The cheirographon opens with an address from the issuer to the other party which is the same as that for a letter: [from name <nom.>][to name <dat.>][χαίρειν]. Occasionally a very detailed description of the parties can be added, e.g. [31906 l.1-12].


This is followed by a subjective statement beginning with [ὁμολογῶ] where the issuer agrees that a certain transaction has taken place: e.g. [16594] ὁμολογῶ ἔχειν παρὰ σοῦ... ἀργυρίο̣[υ] σεβαστοῦ νομίσματος δραχμὰς ἑακοσίας ‘I agree that I have had from you 600 imperial silver drachmae’.


Some cheirographa display a modified structure and follow the opening address with a subordinate clause beginning with [ἐπεί / ἐπειδή] and the main clause with [ὁμολογῶ] follows later in the text. The purpose of the subordinate clause is to provide information relevant to the new agreement [11408 145 CE, Arsinoite nome], or to refer to a previous agreement [16534 62 CE, Oxyrhynchus]. For a list of documents with this structure see [Hagedorn 1997 : 185].


A smaller group of cheirographa display a variation to the opening address with both parties to the agreement in the nominative, and the addition of ἀλλήλοις: [name <nom.>] καὶ [name <nom.>][ἀλλήλοις χαίρειν], ‘N and N greet one another.’ With this form of address the parties mutually agree to the contents of the document; see [Jördens 2013] for an investigation into such cheirographa. Contracts with this reciprocal address are used for transactions where the parties are placed on an equal footing, and are mostly found in contracts for the division of property [10315 297 CE, Karanis], contracts of exchange [23560 217 CE, Hermopolis], and some liturgical [10564] and partnership agreements [21205] [Jördens 2013 : 188-189; 190-192].


In cheirographa from the Ptolemaic period the closing salutation [ἔρρωσο] was written after the main text, conforming to the structure of a letter, e.g. [3116; 3746]; this was followed by the date. When the closing salutation eventually disappeared, the date alone served to divide the main text from the subscription (ὑπογραφή), e.g. [15644]. Occasionally the date appeared both at the beginning and end of the document [60 136 BCE].


The contract ended with a subscription (ὑπογραφή), ostensibly written in the hand of the debtor, which provided an acknowledgement or confirmation of the terms of the agreement.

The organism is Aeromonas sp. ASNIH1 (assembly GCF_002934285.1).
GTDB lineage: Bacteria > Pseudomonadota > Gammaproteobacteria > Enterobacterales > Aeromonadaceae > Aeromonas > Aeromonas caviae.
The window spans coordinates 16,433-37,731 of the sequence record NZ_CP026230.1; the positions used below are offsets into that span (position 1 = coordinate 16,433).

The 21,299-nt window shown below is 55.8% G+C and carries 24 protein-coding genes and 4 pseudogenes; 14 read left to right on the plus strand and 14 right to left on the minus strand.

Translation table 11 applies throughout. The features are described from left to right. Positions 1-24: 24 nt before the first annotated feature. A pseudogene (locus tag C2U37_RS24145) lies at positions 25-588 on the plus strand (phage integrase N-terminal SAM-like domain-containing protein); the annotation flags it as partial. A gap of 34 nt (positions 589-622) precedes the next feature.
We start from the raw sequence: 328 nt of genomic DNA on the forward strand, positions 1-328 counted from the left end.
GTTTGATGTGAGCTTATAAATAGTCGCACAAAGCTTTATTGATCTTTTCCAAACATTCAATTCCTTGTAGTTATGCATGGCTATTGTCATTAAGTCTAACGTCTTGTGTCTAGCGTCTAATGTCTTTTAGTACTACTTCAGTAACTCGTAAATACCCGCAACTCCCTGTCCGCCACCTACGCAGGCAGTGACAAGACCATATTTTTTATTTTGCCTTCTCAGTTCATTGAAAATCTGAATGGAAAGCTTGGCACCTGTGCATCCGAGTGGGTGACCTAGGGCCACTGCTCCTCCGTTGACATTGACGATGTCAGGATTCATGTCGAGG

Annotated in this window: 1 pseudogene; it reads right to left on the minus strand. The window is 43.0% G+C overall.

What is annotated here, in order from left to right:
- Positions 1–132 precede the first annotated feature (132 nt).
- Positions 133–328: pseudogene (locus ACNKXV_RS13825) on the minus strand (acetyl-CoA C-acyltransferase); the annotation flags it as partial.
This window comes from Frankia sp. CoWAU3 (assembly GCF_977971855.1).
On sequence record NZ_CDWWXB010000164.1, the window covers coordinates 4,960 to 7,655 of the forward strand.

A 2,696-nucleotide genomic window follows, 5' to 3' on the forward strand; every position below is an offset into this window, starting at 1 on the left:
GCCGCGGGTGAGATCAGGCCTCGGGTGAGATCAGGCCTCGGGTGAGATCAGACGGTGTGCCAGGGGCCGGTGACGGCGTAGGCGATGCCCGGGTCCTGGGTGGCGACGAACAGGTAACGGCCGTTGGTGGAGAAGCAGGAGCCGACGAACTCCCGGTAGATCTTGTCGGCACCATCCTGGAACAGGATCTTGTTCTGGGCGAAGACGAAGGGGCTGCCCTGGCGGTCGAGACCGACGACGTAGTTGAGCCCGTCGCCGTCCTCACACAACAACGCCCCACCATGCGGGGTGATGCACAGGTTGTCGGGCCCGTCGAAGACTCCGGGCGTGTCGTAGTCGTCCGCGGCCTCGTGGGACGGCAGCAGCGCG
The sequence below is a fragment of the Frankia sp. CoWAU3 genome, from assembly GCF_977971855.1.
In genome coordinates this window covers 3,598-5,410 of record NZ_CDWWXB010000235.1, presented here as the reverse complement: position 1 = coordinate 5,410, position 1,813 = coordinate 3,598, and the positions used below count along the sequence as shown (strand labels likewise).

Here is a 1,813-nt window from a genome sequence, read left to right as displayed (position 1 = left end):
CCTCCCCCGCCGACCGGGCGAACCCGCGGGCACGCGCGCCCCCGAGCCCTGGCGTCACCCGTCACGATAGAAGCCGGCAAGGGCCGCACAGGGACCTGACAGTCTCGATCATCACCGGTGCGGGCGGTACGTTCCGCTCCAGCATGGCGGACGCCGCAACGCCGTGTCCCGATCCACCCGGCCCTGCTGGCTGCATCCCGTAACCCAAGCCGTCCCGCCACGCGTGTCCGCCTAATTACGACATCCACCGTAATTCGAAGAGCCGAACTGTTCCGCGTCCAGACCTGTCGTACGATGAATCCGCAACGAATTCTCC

The pagina format with horizontal fibres appears to be the favoured orientation for cheirographa, e.g. [7332; 3116]. There are some examples transversa charta [20987] or in this orientation with horizontal fibres [17030 105-106 CE, Hermopolis]. A roll from Hermopolis with a contract for the sale of a house written out three times [18722 271 CE] measures H.20 x W.104cm, has several kolleseis, and mixed fibre directions. Half of the text of a loan repayment is written on the protokollon of a roll [19956], the sheet is in pagina format. A more squarish sheet records a loan of wheat on a papyrus also partly made with the protokollon [3746].


Some cheirographa from Oxyrhynchus have long, narrow formats similar to those used for the [private protocol] type of contract also favoured in Oxyrhynchus during the Roman period, e.g. [23263 235 CE (H.35 x W.6 cm); 22521 (H.34.5 W. 10cm); 15644 (H.35.9 x W.14cm)]. [140175 161-162 CE] is also particularly long and narrow (H.36.6 x W.8.5cm) but only the second of (at least) 2 columns survives. Other narrow examples come from Tebtunis [12147 45 CE (H.28 x W.8cm)] and Philadelphia [9530 264 CE (H.24 x W.7cm)]. Two copies of a loan, each written in duplicate and on the same day, have the same dimensions [15650, 15651 175 CE, Oxyrhynchus (H.33.9 x 20cm)] suggesting both sheets were cut from the same roll.



Cheirographa are usually written as a single block of text with little use of ekthesis or eisthesis [8875 159 CE, Arsinoite nome; 9159 ; 17415 186 CE Oxyrhynchus]. The scribe of [8908] writes in a chancery hand and separates χαίρειν at the end of the opening address. Sometimes the date can be indented or centred between the main content and the ὑπογραφή [7332; 22625], or at the end of the document [60]. A line can also separate the ὑπογραφή from the main content [60; 15644]. Wide margins are the distinguishing feature of a contract for the delivery of wheat to a temple [18652 18 BCE, Herakleopolite nome], but generally the margins are evenly maintained [7332; 15644].


Often the contract was produced in duplicate, presumably one for each party; this fact could also be pointed out within the contract itself, e.g. [11408 l.25-26] γεγραμμένον δισσόν ‘having been written twice’, [15361 l.29] δισσὴ γραφεῖσα ‘written in two (copies)’. Two copies of a dowry repayment in two different hands are found on two separate sheets, each in a single column, only one complete with the ὑπογραφή [19960 145 CE]. The duplicate loan agreements [15650, 15651] are written twice on each sheet in a single column, separated by a space. Other copies of contracts are written side by side in two columns on the same sheet [20335 225 CE; 17412 265 CE, both Oxyrhynchus]; another papyrus carries three copies of a long contract on a roll [18722].


Sometimes there are two different types of document on the same sheet: [9184 154 CE, Soknopaiou Nesos] is a cheirographon for the sale of a camel - a toll receipt for the same camel is added underneath in a different hand; a copy of an agreement for a loan of money is followed in a second column by a brief letter urging the recipient to chase up the debt [20540 57 CE, Oxyrhynchus].


How to Cite

Ferretti, L., Fogarty, S., Nury, E., Schubert, P. Description of Greek Documentary Papyri: Cheirographon. grammateus project. DOI: 10.26037/yareta:rebksy2ipbhmjh4a55arx7j5bq